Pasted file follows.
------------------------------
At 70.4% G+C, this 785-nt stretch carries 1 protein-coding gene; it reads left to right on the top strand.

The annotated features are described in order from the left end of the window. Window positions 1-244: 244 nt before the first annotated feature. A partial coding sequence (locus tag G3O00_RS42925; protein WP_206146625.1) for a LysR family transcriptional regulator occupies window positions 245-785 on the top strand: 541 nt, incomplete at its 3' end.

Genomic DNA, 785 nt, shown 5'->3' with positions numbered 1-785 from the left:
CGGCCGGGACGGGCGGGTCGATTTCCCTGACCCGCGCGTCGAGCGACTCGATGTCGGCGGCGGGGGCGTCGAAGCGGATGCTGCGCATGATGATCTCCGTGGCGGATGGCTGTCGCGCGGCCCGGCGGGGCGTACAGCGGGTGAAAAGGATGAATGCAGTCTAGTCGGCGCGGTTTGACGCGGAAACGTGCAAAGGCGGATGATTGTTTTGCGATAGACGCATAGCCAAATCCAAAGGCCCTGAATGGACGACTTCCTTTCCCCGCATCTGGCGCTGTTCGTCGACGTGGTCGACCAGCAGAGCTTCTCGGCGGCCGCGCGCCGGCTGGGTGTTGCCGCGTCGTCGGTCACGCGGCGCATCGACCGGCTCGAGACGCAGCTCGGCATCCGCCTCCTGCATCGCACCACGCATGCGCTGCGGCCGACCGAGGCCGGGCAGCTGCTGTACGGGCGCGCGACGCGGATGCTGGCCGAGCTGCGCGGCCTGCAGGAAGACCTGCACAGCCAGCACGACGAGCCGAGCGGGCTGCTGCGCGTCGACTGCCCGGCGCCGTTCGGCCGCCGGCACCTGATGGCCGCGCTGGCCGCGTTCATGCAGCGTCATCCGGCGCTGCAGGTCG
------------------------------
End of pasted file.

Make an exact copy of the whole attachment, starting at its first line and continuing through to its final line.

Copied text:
At 70.4% G+C, this 785-nt stretch carries 1 protein-coding gene; it reads left to right on the top strand.

The annotated features are described in order from the left end of the window. Window positions 1-244: 244 nt before the first annotated feature. A partial coding sequence (locus tag G3O00_RS42925; protein WP_206146625.1) for a LysR family transcriptional regulator occupies window positions 245-785 on the top strand: 541 nt, incomplete at its 3' end.

Genomic DNA, 785 nt, shown 5'->3' with positions numbered 1-785 from the left:
CGGCCGGGACGGGCGGGTCGATTTCCCTGACCCGCGCGTCGAGCGACTCGATGTCGGCGGCGGGGGCGTCGAAGCGGATGCTGCGCATGATGATCTCCGTGGCGGATGGCTGTCGCGCGGCCCGGCGGGGCGTACAGCGGGTGAAAAGGATGAATGCAGTCTAGTCGGCGCGGTTTGACGCGGAAACGTGCAAAGGCGGATGATTGTTTTGCGATAGACGCATAGCCAAATCCAAAGGCCCTGAATGGACGACTTCCTTTCCCCGCATCTGGCGCTGTTCGTCGACGTGGTCGACCAGCAGAGCTTCTCGGCGGCCGCGCGCCGGCTGGGTGTTGCCGCGTCGTCGGTCACGCGGCGCATCGACCGGCTCGAGACGCAGCTCGGCATCCGCCTCCTGCATCGCACCACGCATGCGCTGCGGCCGACCGAGGCCGGGCAGCTGCTGTACGGGCGCGCGACGCGGATGCTGGCCGAGCTGCGCGGCCTGCAGGAAGACCTGCACAGCCAGCACGACGAGCCGAGCGGGCTGCTGCGCGTCGACTGCCCGGCGCCGTTCGGCCGCCGGCACCTGATGGCCGCGCTGGCCGCGTTCATGCAGCGTCATCCGGCGCTGCAGGTCG